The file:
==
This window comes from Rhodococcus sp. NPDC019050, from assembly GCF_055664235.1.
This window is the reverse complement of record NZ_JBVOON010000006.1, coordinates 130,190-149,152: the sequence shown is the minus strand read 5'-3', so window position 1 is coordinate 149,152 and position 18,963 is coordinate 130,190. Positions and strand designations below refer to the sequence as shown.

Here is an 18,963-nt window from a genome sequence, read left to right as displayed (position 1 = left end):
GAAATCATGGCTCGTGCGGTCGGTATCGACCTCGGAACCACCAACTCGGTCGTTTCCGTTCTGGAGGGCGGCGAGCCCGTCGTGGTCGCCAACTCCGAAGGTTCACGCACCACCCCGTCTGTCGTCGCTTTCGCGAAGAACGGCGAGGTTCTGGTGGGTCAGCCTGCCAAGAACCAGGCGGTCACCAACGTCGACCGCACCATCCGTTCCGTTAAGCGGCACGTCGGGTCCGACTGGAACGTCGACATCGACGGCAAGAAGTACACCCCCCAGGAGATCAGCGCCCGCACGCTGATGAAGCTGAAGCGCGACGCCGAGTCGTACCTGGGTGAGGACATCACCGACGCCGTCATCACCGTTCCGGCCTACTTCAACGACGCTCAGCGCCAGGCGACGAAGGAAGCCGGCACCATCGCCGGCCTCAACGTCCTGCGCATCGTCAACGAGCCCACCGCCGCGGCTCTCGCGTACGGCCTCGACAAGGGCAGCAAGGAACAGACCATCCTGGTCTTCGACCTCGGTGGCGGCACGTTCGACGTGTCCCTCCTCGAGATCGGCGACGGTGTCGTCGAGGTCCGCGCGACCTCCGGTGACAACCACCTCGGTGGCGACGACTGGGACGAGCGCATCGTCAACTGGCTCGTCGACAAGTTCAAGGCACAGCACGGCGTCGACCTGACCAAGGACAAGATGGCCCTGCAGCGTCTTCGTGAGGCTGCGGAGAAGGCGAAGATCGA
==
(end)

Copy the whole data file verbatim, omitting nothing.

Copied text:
This window comes from Rhodococcus sp. NPDC019050, from assembly GCF_055664235.1.
This window is the reverse complement of record NZ_JBVOON010000006.1, coordinates 130,190-149,152: the sequence shown is the minus strand read 5'-3', so window position 1 is coordinate 149,152 and position 18,963 is coordinate 130,190. Positions and strand designations below refer to the sequence as shown.

Here is an 18,963-nt window from a genome sequence, read left to right as displayed (position 1 = left end):
GAAATCATGGCTCGTGCGGTCGGTATCGACCTCGGAACCACCAACTCGGTCGTTTCCGTTCTGGAGGGCGGCGAGCCCGTCGTGGTCGCCAACTCCGAAGGTTCACGCACCACCCCGTCTGTCGTCGCTTTCGCGAAGAACGGCGAGGTTCTGGTGGGTCAGCCTGCCAAGAACCAGGCGGTCACCAACGTCGACCGCACCATCCGTTCCGTTAAGCGGCACGTCGGGTCCGACTGGAACGTCGACATCGACGGCAAGAAGTACACCCCCCAGGAGATCAGCGCCCGCACGCTGATGAAGCTGAAGCGCGACGCCGAGTCGTACCTGGGTGAGGACATCACCGACGCCGTCATCACCGTTCCGGCCTACTTCAACGACGCTCAGCGCCAGGCGACGAAGGAAGCCGGCACCATCGCCGGCCTCAACGTCCTGCGCATCGTCAACGAGCCCACCGCCGCGGCTCTCGCGTACGGCCTCGACAAGGGCAGCAAGGAACAGACCATCCTGGTCTTCGACCTCGGTGGCGGCACGTTCGACGTGTCCCTCCTCGAGATCGGCGACGGTGTCGTCGAGGTCCGCGCGACCTCCGGTGACAACCACCTCGGTGGCGACGACTGGGACGAGCGCATCGTCAACTGGCTCGTCGACAAGTTCAAGGCACAGCACGGCGTCGACCTGACCAAGGACAAGATGGCCCTGCAGCGTCTTCGTGAGGCTGCGGAGAAGGCGAAGATCGA